The Simi Valley High School baseball program has been placed on probation because of a violation of CIF Southern Section undue-influence rules, the section announced Monday.
Southern Section Commissioner Dean Crowley, who had it in his power to ban the Pioneers from the playoffs, said probation meant simply the section "would monitor the program."
Crowley received word of Simi Valley Principal Kathryn Scroggin's discipline against Coach Mike Scyphers last week and a hearing was scheduled for this Friday. But, with Monday's announcement, that hearing was canceled.
"The CIF Southern Section office has been in communication with Simi Valley Principal Kathryn Scroggin and, as of this date, the commissioner has accepted the penalties imposed by the principal in this matter," read a prepared statement issued by the section.
Scyphers, who refused to comment on the discipline, has not coached five of the Pioneers' eight games this season.
A source within the program said Scyphers was suspended for those games and had one remaining game to sit out.
Scroggin could not be reached for comment.
The alleged undue-influence violation occurred when Scyphers called sophomore pitcher Mike Rainer in September, the day before school started, and persuaded him to attend Simi Valley.
Rainer had played in the Simi Valley program as a junior high ninth-grader but was enrolled to begin his sophomore year at Royal High. He enrolled at Simi Valley after the conversation with Scyphers, but he transferred to Royal in December.
The allegations came to light last month when Rainer sought a hardship waiver for immediate varsity eligibility at Royal.
Rainer's waiver was initially denied by the section, but Crowley said it was approved on Monday because Rainer's mother brought forward new information regarding a change in her job that created the hardship for her son to attend Simi Valley.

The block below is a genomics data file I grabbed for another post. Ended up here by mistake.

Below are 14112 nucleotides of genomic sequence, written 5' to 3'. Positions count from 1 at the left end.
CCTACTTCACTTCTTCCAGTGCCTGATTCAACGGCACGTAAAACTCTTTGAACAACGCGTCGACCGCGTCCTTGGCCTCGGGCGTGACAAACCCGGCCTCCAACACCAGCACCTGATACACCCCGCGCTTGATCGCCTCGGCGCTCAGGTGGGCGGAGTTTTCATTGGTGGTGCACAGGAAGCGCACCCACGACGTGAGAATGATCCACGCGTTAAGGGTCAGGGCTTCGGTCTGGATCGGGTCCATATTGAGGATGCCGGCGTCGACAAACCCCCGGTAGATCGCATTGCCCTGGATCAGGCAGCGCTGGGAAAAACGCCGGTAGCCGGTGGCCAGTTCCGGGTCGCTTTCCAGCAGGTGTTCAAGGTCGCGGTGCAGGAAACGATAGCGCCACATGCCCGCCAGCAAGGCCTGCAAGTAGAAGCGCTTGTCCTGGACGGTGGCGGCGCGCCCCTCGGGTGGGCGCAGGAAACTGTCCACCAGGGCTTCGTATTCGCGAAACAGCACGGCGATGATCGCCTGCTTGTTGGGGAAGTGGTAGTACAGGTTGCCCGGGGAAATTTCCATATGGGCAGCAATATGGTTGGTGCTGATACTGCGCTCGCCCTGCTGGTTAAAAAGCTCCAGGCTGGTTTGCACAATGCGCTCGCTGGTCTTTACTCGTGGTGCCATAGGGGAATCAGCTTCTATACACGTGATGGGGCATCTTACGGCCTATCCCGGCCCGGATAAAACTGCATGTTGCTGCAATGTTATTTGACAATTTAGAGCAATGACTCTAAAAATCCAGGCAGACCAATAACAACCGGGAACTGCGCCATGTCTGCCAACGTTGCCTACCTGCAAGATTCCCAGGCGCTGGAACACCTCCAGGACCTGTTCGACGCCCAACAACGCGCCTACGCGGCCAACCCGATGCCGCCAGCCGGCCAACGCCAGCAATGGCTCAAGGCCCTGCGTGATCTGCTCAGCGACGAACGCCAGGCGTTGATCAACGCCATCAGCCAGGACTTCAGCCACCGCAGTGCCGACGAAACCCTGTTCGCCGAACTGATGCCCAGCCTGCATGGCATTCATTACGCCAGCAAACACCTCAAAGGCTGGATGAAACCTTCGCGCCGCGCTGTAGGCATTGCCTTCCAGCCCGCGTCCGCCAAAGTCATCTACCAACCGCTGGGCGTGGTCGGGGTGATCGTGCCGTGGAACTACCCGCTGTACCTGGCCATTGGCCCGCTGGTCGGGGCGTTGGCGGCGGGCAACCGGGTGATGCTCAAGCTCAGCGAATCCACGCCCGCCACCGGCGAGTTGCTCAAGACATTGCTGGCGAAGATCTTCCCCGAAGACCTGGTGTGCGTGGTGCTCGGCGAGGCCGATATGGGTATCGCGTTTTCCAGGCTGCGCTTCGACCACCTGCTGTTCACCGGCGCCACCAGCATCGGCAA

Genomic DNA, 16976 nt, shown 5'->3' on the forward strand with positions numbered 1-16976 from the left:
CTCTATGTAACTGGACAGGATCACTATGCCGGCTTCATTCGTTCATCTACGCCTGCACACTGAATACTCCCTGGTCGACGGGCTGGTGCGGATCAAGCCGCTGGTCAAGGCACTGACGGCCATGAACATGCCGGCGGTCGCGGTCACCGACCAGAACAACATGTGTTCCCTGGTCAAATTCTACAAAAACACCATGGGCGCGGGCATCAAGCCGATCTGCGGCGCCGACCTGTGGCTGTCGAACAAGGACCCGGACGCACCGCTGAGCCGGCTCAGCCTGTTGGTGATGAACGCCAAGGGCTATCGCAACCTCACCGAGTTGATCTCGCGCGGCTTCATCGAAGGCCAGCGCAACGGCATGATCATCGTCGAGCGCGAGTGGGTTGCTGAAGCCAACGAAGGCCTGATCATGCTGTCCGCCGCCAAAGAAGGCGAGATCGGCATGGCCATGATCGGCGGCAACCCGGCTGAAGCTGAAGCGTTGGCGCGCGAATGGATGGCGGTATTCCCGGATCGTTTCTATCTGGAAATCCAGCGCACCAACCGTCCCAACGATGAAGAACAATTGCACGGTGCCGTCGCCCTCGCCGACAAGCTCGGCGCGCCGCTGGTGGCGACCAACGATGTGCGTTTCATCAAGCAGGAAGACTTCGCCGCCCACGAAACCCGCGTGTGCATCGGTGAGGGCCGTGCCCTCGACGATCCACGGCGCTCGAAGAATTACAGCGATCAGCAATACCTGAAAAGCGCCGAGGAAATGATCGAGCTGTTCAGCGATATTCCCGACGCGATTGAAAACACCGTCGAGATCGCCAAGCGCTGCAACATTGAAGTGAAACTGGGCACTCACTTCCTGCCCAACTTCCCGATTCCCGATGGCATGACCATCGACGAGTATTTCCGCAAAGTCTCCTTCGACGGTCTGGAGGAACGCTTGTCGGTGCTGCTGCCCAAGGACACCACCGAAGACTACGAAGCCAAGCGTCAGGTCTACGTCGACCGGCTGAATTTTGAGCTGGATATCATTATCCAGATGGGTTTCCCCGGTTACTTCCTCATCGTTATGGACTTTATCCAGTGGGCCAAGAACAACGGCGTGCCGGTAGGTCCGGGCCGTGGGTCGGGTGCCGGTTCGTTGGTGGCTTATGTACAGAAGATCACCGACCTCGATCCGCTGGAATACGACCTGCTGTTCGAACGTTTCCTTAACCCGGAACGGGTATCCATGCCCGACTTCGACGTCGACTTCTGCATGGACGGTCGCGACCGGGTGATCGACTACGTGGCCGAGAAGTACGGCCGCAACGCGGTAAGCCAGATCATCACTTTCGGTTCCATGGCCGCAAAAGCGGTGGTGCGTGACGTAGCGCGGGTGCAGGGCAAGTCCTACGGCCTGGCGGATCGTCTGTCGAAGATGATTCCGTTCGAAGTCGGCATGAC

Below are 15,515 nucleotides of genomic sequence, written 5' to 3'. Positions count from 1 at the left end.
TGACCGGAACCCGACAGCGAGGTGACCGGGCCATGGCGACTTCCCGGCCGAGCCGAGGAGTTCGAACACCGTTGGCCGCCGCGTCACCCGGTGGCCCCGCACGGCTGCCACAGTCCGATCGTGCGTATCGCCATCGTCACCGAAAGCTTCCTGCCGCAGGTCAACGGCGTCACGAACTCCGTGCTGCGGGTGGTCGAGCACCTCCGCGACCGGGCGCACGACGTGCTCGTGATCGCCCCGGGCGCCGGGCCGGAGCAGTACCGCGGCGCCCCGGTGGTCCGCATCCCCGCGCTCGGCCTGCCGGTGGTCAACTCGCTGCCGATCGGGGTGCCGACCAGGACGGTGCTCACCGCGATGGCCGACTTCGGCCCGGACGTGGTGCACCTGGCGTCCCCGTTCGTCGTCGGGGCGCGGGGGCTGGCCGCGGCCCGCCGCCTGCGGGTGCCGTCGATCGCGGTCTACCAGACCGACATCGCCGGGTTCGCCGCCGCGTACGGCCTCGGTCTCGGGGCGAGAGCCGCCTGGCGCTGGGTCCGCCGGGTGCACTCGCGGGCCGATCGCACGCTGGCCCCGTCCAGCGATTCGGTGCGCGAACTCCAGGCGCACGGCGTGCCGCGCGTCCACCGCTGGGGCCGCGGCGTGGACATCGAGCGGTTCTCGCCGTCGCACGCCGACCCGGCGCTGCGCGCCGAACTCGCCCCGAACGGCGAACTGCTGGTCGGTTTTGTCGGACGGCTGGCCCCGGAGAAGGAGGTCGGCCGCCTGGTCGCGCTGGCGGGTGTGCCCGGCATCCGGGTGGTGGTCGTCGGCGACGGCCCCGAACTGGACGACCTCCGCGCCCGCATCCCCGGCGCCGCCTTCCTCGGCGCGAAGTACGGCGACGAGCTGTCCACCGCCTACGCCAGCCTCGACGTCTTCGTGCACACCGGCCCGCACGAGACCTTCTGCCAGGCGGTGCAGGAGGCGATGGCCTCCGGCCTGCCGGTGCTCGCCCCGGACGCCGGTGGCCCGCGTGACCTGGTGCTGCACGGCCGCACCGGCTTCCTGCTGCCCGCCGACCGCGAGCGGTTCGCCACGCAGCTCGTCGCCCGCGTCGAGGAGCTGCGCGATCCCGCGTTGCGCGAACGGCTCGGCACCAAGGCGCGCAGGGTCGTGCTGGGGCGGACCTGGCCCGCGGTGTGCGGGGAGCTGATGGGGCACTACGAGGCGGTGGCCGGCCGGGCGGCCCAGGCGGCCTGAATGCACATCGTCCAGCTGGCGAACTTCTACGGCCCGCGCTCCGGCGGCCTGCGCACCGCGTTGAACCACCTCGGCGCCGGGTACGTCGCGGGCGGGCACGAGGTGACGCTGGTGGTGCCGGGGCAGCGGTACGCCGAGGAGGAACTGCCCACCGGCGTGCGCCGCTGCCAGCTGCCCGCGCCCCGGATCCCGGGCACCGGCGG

A hearing on Rainer's eligibility, originally scheduled for Wednesday, has been canceled.
Cal State Northridge made it official this week by announcing it will proceed with plans to field a women's soccer program next fall.
Passage of a student fee referendum earlier this month will give the athletic department the resources to field a new team without making massive cuts elsewhere. The referendum will generate more than $1 million annually for Matador athletics.
The school plans to conduct a national search for a coach, Athletic Director Bob Hiegert said. The school also considered fielding soccer as a club sport in its inaugural season and hadn't completely committed to a 1995 start-up date.
Hiegert said the women's team probably will play an abbreviated NCAA schedule as an independent in its first season.
He said approximately 2 1/2 scholarships will be offered the first year. Initially, players will be sought from among students already enrolled at the school.
Eventually, Northridge could land in the American West Conference. League members Cal State Sacramento and Cal Poly San Luis Obispo field women's teams, Hiegert said.
Establishment of a women's soccer program is the school's first major step toward reaching Cal State University gender-equity requirements.
In 12 years under Coach Marwan Ass'ad, the Northridge men's soccer team has had only one losing season. Ass'ad said a women's team can be equally successful.
"There are as many girls at our (summer instructional) camps as boys," Ass'ad said. "I know there's lots of interest in the Valley area."
The Northridge men averaged nearly 1,000 in attendance per home match in 1991 and pulled in a school-record 4,588 for a match in 1988.
Northridge may add another women's sport in 1996-97.
Times staff writers Steve Elling and Jeff Fletcher contributed to this story.